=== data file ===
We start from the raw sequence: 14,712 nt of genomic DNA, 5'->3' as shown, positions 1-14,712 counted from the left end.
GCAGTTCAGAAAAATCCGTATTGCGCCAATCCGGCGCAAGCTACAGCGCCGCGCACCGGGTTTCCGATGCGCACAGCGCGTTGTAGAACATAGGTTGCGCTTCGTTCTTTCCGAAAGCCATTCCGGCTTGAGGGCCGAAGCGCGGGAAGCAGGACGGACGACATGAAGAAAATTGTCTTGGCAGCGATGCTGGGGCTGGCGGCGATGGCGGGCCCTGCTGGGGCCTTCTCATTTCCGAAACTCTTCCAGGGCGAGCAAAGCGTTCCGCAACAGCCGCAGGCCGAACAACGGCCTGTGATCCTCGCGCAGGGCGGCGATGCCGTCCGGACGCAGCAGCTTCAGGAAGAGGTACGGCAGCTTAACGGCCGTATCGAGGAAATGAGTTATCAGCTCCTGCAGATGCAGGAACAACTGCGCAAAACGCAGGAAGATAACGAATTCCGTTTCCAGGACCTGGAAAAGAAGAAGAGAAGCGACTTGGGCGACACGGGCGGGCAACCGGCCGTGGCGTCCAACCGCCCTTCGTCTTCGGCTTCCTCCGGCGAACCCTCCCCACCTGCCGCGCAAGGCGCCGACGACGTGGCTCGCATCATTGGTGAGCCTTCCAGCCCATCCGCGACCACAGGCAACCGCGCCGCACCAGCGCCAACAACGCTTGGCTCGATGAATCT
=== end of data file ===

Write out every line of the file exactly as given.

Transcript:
We start from the raw sequence: 14,712 nt of genomic DNA, 5'->3' as shown, positions 1-14,712 counted from the left end.
GCAGTTCAGAAAAATCCGTATTGCGCCAATCCGGCGCAAGCTACAGCGCCGCGCACCGGGTTTCCGATGCGCACAGCGCGTTGTAGAACATAGGTTGCGCTTCGTTCTTTCCGAAAGCCATTCCGGCTTGAGGGCCGAAGCGCGGGAAGCAGGACGGACGACATGAAGAAAATTGTCTTGGCAGCGATGCTGGGGCTGGCGGCGATGGCGGGCCCTGCTGGGGCCTTCTCATTTCCGAAACTCTTCCAGGGCGAGCAAAGCGTTCCGCAACAGCCGCAGGCCGAACAACGGCCTGTGATCCTCGCGCAGGGCGGCGATGCCGTCCGGACGCAGCAGCTTCAGGAAGAGGTACGGCAGCTTAACGGCCGTATCGAGGAAATGAGTTATCAGCTCCTGCAGATGCAGGAACAACTGCGCAAAACGCAGGAAGATAACGAATTCCGTTTCCAGGACCTGGAAAAGAAGAAGAGAAGCGACTTGGGCGACACGGGCGGGCAACCGGCCGTGGCGTCCAACCGCCCTTCGTCTTCGGCTTCCTCCGGCGAACCCTCCCCACCTGCCGCGCAAGGCGCCGACGACGTGGCTCGCATCATTGGTGAGCCTTCCAGCCCATCCGCGACCACAGGCAACCGCGCCGCACCAGCGCCAACAACGCTTGGCTCGATGAATCT